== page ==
Church as a learning community – some thoughts…

This blog is adapted from an article a great friend and colleague, Carol Walker, and I wrote sometime ago. Please do add your thoughts, comments and suggestions.

Carol and I were wondering what could help churches become more ‘movement’ than ‘monument’? Most people would say “a visionary leader”. Perhaps. However, where this has happened, we’ve noticed that this tended to perpetuate the ‘one man’ ministry model.

As our conversation progressed, we began to imagine that applying the concept of the ‘church as a learning community’ might lead to such a transformation.

For this idea to work, we felt that there was a need to re-frame the traditional understanding of ‘learning’ from a discrete activity to something that goes on all the time, involving everyone. In other words, “learning as a way of being”. This refers to the whole person – to something that goes on constantly and that extends to all aspects of a person’s life – it involves all our levels of awareness, including our unconscious minds.

People make sense of social realities through a process of co-construction, in specific spaces at specific times. We gain words and explanations from one another, and then reject or hone these in the light of fresh encounters and experiences. In this way knowledge is co-created and built on by ‘learners’ as we shape and build mental frameworks to make sense of our contexts and challenges. (Inter)connecting conversations, enquiry and listening to one another respectfully is thus the essence of a learning. In this sense, learning is inherently communal – it emerges out of a process of interaction.

In our view:

  • Knowledge that brings about lived activity is not something that can simply be transferred in a linear way (eg, from teacher to student or preacher to congregation) but rather it is something that people work interdependently to develop. This relational process fosters active learning as opposed to passive learning, collaboration over competition and community over individualism.
  • Knowledge generation, acquisition, and sharing is a relational (social) activity that involves communal ‘sense and meaning’ making.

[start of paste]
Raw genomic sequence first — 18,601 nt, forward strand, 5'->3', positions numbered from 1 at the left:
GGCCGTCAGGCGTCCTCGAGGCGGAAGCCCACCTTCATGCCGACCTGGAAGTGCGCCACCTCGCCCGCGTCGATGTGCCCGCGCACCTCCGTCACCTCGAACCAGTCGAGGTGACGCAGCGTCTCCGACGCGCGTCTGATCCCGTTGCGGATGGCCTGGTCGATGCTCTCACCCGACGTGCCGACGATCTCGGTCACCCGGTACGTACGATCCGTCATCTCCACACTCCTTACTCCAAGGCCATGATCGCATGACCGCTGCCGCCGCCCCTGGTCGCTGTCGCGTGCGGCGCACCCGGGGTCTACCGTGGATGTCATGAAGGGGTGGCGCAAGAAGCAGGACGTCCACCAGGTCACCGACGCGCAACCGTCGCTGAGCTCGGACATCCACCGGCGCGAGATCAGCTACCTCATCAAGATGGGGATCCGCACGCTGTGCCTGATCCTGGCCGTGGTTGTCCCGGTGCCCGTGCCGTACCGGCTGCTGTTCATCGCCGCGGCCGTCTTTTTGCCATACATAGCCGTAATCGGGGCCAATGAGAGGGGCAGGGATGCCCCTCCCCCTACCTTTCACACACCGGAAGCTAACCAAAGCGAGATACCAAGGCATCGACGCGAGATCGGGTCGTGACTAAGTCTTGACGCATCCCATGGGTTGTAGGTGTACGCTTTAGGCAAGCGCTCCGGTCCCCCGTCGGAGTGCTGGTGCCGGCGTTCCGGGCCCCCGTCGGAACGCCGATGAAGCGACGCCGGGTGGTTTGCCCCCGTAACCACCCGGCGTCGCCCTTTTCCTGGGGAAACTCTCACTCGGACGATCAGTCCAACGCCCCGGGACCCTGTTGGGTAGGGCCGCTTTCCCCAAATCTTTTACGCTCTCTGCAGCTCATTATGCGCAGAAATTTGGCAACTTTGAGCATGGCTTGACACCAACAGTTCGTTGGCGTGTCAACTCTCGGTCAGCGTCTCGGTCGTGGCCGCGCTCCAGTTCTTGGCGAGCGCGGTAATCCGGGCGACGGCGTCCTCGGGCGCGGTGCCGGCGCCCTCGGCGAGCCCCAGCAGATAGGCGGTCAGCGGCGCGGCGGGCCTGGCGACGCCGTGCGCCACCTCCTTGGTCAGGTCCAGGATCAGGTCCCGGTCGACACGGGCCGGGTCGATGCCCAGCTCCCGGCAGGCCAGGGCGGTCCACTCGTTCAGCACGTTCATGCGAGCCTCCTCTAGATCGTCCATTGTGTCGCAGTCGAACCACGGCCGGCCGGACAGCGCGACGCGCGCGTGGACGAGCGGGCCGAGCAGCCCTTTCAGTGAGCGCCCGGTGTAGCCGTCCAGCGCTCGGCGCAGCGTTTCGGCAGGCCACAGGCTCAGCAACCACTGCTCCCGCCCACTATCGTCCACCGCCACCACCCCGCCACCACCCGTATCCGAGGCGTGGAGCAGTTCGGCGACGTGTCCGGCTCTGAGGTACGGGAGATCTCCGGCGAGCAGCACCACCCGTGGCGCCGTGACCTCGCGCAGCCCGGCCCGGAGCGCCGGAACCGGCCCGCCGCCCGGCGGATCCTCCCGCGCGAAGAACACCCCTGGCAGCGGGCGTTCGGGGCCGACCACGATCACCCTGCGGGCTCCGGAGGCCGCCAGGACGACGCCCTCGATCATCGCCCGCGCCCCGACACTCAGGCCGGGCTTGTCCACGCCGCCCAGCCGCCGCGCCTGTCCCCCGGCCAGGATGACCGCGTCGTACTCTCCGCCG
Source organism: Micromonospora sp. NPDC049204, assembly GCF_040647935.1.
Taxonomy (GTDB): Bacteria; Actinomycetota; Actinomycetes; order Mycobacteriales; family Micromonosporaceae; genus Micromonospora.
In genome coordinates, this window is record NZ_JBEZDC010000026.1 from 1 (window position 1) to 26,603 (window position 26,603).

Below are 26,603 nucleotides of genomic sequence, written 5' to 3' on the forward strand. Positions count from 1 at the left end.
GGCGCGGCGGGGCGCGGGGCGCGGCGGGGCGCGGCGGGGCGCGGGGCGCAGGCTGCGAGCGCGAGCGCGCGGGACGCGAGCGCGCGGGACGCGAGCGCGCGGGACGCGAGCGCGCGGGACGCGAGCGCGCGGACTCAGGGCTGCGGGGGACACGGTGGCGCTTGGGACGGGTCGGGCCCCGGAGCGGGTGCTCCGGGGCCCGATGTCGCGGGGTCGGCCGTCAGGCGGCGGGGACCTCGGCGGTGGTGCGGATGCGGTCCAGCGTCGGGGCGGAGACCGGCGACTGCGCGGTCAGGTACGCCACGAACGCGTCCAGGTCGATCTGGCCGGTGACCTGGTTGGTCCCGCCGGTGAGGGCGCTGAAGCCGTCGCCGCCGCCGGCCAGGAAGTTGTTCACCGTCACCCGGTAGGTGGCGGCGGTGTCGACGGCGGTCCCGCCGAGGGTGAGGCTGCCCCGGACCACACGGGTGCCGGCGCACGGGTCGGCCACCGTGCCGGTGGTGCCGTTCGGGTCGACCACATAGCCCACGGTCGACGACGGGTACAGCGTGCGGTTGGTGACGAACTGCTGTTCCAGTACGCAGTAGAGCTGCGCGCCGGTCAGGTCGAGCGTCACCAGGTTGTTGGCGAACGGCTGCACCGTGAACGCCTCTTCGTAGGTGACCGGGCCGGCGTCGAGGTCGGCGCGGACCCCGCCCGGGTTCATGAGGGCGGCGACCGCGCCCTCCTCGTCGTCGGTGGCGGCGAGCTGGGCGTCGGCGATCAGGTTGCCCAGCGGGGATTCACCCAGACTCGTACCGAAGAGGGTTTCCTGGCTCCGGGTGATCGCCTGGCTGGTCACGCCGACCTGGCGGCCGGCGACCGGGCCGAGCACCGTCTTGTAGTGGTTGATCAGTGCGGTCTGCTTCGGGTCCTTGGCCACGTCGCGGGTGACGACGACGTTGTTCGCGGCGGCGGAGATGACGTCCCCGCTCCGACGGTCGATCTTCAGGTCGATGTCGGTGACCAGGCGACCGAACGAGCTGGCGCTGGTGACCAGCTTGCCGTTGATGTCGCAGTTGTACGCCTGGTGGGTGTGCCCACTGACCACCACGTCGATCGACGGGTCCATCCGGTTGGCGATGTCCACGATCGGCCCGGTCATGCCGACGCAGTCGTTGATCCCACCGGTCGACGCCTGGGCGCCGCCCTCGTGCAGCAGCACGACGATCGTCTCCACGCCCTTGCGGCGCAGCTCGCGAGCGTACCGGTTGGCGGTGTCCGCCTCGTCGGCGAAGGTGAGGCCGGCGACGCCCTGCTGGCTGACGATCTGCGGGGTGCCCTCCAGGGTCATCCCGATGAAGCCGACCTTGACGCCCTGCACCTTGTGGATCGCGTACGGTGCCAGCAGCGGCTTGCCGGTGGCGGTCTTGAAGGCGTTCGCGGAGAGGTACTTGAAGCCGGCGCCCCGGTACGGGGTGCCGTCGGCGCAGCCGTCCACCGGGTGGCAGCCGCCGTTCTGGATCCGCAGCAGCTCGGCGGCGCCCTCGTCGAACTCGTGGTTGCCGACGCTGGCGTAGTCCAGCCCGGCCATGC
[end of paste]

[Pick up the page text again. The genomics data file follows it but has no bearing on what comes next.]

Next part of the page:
• Learning involves deep listening… of being open beyond one’s pre-conceptions and historical ways of making sense. There are two aspects to enquiry, the asking of questions and the listening. There is an art to asking questions. However, ‘how’ we listen is equally important.
  • Healthy and productive relationships comes from “valuing listening” not “adversarial listening”. We noticed that listening can very often be adversarial! We listen in order to debate, so we look out for what we don’t like, for weaknesses, to identify problems. A valuing approach to listening, on the other hand, looks out for what makes positive contributions. How is the offering helpful, creative, and significant? In this way the positive contribution can be woven into the final decisions; what is problematic can be left behind. In doing so, participants will feel heard and valued.
  • The immense diversity of the world reminds us that Christian mission is always about learning!

 ‘The Ephesian Moment’ is a phrase used by Andrew Walls to describe the social coming together of people of two cultures (Jewish and Hellenistic believers) into Christianity in the first century, This led to a distinctive new Christian lifestyle that corresponded with their ethnic and cultural differences. For Walls, the Ephesian moment has come again.

“Developments over several centuries, reaching a climax in the twentieth, mean that we no longer have two, but innumerable, major cultures in the church. Like the old Jerusalem Christians, Western Christians had long grown used to the idea that they were guardians of a ‘standard’ Christianity; also like them, they find themselves in the presence of new expressions of Christianity and new Christian lifestyles that have developed or are developing under the guidance of the Holy Spirit to display Christ under the conditions of African, Indian, Chinese, Korean, and Latin American life. And most of the world’s Christians are now Africans, Asians or Latin Americans.”

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